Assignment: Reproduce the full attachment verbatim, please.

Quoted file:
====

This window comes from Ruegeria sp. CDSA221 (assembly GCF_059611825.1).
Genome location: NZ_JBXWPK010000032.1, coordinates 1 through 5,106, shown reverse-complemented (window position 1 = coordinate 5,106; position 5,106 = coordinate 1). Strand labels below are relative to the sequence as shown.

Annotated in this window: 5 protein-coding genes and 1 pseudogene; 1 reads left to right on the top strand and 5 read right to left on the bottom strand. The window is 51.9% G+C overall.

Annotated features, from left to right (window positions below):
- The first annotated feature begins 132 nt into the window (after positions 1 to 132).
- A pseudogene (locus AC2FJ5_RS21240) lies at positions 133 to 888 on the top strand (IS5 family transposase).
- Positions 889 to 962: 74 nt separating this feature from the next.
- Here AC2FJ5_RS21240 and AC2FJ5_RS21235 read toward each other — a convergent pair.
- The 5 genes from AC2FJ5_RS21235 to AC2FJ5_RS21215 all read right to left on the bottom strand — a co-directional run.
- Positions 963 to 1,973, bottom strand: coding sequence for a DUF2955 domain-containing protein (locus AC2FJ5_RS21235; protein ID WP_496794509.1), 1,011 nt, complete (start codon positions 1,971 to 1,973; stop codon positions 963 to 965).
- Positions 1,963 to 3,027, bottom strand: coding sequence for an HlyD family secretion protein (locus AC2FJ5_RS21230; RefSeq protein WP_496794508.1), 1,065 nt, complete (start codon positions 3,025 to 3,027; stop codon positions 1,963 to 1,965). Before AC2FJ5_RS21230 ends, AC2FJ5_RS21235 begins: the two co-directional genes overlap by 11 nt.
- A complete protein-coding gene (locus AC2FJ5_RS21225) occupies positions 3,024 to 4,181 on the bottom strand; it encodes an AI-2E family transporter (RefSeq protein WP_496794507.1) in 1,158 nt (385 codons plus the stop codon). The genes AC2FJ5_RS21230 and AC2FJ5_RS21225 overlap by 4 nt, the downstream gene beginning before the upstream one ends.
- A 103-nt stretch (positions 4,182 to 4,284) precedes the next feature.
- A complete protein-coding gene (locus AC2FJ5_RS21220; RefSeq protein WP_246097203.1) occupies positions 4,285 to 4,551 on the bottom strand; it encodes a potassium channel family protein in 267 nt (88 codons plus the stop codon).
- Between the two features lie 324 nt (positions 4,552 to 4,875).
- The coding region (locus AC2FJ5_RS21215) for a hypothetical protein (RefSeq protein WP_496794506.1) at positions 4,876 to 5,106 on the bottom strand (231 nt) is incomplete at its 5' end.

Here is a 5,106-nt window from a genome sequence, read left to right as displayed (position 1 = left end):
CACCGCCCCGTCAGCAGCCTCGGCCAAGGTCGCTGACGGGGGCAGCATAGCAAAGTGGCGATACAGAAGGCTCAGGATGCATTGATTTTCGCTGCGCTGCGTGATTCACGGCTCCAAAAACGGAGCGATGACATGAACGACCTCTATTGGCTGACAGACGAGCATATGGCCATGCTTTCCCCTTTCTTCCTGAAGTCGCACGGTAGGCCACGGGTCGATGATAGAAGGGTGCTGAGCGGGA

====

This window comes from Ruegeria sp. CDSA221 (assembly GCF_059611825.1).
Genome location: NZ_JBXWPK010000032.1, coordinates 1 through 5,106, shown reverse-complemented (window position 1 = coordinate 5,106; position 5,106 = coordinate 1). Strand labels below are relative to the sequence as shown.

Annotated in this window: 5 protein-coding genes and 1 pseudogene; 1 reads left to right on the top strand and 5 read right to left on the bottom strand. The window is 51.9% G+C overall.

Annotated features, from left to right (window positions below):
- The first annotated feature begins 132 nt into the window (after positions 1 to 132).
- A pseudogene (locus AC2FJ5_RS21240) lies at positions 133 to 888 on the top strand (IS5 family transposase).
- Positions 889 to 962: 74 nt separating this feature from the next.
- Here AC2FJ5_RS21240 and AC2FJ5_RS21235 read toward each other — a convergent pair.
- The 5 genes from AC2FJ5_RS21235 to AC2FJ5_RS21215 all read right to left on the bottom strand — a co-directional run.
- Positions 963 to 1,973, bottom strand: coding sequence for a DUF2955 domain-containing protein (locus AC2FJ5_RS21235; protein ID WP_496794509.1), 1,011 nt, complete (start codon positions 1,971 to 1,973; stop codon positions 963 to 965).
- Positions 1,963 to 3,027, bottom strand: coding sequence for an HlyD family secretion protein (locus AC2FJ5_RS21230; RefSeq protein WP_496794508.1), 1,065 nt, complete (start codon positions 3,025 to 3,027; stop codon positions 1,963 to 1,965). Before AC2FJ5_RS21230 ends, AC2FJ5_RS21235 begins: the two co-directional genes overlap by 11 nt.
- A complete protein-coding gene (locus AC2FJ5_RS21225) occupies positions 3,024 to 4,181 on the bottom strand; it encodes an AI-2E family transporter (RefSeq protein WP_496794507.1) in 1,158 nt (385 codons plus the stop codon). The genes AC2FJ5_RS21230 and AC2FJ5_RS21225 overlap by 4 nt, the downstream gene beginning before the upstream one ends.
- A 103-nt stretch (positions 4,182 to 4,284) precedes the next feature.
- A complete protein-coding gene (locus AC2FJ5_RS21220; RefSeq protein WP_246097203.1) occupies positions 4,285 to 4,551 on the bottom strand; it encodes a potassium channel family protein in 267 nt (88 codons plus the stop codon).
- Between the two features lie 324 nt (positions 4,552 to 4,875).
- The coding region (locus AC2FJ5_RS21215) for a hypothetical protein (RefSeq protein WP_496794506.1) at positions 4,876 to 5,106 on the bottom strand (231 nt) is incomplete at its 5' end.

Here is a 5,106-nt window from a genome sequence, read left to right as displayed (position 1 = left end):
CACCGCCCCGTCAGCAGCCTCGGCCAAGGTCGCTGACGGGGGCAGCATAGCAAAGTGGCGATACAGAAGGCTCAGGATGCATTGATTTTCGCTGCGCTGCGTGATTCACGGCTCCAAAAACGGAGCGATGACATGAACGACCTCTATTGGCTGACAGACGAGCATATGGCCATGCTTTCCCCTTTCTTCCTGAAGTCGCACGGTAGGCCACGGGTCGATGATAGAAGGGTGCTGAGCGGGA